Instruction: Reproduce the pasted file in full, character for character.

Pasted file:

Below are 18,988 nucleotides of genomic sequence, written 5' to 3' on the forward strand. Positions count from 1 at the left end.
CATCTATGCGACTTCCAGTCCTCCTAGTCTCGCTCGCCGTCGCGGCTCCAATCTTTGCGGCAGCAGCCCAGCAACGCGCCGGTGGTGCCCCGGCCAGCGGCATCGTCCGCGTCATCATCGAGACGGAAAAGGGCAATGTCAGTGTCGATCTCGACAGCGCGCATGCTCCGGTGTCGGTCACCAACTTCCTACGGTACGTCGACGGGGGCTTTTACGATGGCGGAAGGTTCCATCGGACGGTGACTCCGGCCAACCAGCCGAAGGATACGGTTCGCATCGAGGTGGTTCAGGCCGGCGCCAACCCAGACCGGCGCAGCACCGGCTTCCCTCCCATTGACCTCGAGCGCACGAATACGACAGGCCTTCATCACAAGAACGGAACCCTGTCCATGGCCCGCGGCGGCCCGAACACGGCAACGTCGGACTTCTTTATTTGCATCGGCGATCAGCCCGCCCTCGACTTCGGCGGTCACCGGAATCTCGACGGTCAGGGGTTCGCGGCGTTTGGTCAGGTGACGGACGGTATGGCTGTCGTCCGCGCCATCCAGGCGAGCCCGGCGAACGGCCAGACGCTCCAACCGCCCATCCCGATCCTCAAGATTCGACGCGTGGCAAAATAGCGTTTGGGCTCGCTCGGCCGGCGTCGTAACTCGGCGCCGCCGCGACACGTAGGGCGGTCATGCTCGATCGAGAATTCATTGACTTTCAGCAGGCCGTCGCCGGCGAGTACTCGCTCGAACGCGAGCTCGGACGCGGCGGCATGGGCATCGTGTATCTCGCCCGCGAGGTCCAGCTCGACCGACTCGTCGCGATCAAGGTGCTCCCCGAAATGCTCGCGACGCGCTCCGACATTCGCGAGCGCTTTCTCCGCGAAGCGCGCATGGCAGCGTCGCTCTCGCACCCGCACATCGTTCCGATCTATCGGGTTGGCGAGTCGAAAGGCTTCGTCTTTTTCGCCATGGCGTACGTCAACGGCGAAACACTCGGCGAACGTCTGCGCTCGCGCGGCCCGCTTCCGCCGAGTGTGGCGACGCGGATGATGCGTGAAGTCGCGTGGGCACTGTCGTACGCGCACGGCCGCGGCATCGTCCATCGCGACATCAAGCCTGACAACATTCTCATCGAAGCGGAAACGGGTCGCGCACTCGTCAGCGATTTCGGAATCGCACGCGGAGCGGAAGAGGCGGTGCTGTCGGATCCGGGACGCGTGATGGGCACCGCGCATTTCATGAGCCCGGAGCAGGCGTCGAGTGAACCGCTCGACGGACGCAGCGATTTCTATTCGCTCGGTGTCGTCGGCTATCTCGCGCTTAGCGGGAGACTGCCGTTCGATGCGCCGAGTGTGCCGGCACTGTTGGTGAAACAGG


Below are 18,988 nucleotides of genomic sequence, written 5' to 3' on the forward strand. Positions count from 1 at the left end.
CATCTATGCGACTTCCAGTCCTCCTAGTCTCGCTCGCCGTCGCGGCTCCAATCTTTGCGGCAGCAGCCCAGCAACGCGCCGGTGGTGCCCCGGCCAGCGGCATCGTCCGCGTCATCATCGAGACGGAAAAGGGCAATGTCAGTGTCGATCTCGACAGCGCGCATGCTCCGGTGTCGGTCACCAACTTCCTACGGTACGTCGACGGGGGCTTTTACGATGGCGGAAGGTTCCATCGGACGGTGACTCCGGCCAACCAGCCGAAGGATACGGTTCGCATCGAGGTGGTTCAGGCCGGCGCCAACCCAGACCGGCGCAGCACCGGCTTCCCTCCCATTGACCTCGAGCGCACGAATACGACAGGCCTTCATCACAAGAACGGAACCCTGTCCATGGCCCGCGGCGGCCCGAACACGGCAACGTCGGACTTCTTTATTTGCATCGGCGATCAGCCCGCCCTCGACTTCGGCGGTCACCGGAATCTCGACGGTCAGGGGTTCGCGGCGTTTGGTCAGGTGACGGACGGTATGGCTGTCGTCCGCGCCATCCAGGCGAGCCCGGCGAACGGCCAGACGCTCCAACCGCCCATCCCGATCCTCAAGATTCGACGCGTGGCAAAATAGCGTTTGGGCTCGCTCGGCCGGCGTCGTAACTCGGCGCCGCCGCGACACGTAGGGCGGTCATGCTCGATCGAGAATTCATTGACTTTCAGCAGGCCGTCGCCGGCGAGTACTCGCTCGAACGCGAGCTCGGACGCGGCGGCATGGGCATCGTGTATCTCGCCCGCGAGGTCCAGCTCGACCGACTCGTCGCGATCAAGGTGCTCCCCGAAATGCTCGCGACGCGCTCCGACATTCGCGAGCGCTTTCTCCGCGAAGCGCGCATGGCAGCGTCGCTCTCGCACCCGCACATCGTTCCGATCTATCGGGTTGGCGAGTCGAAAGGCTTCGTCTTTTTCGCCATGGCGTACGTCAACGGCGAAACACTCGGCGAACGTCTGCGCTCGCGCGGCCCGCTTCCGCCGAGTGTGGCGACGCGGATGATGCGTGAAGTCGCGTGGGCACTGTCGTACGCGCACGGCCGCGGCATCGTCCATCGCGACATCAAGCCTGACAACATTCTCATCGAAGCGGAAACGGGTCGCGCACTCGTCAGCGATTTCGGAATCGCACGCGGAGCGGAAGAGGCGGTGCTGTCGGATCCGGGACGCGTGATGGGCACCGCGCATTTCATGAGCCCGGAGCAGGCGTCGAGTGAACCGCTCGACGGACGCAGCGATTTCTATTCGCTCGGTGTCGTCGGCTATCTCGCGCTTAGCGGGAGACTGCCGTTCGATGCGCCGAGTGTGCCGGCACTGTTGGTGAAACAGG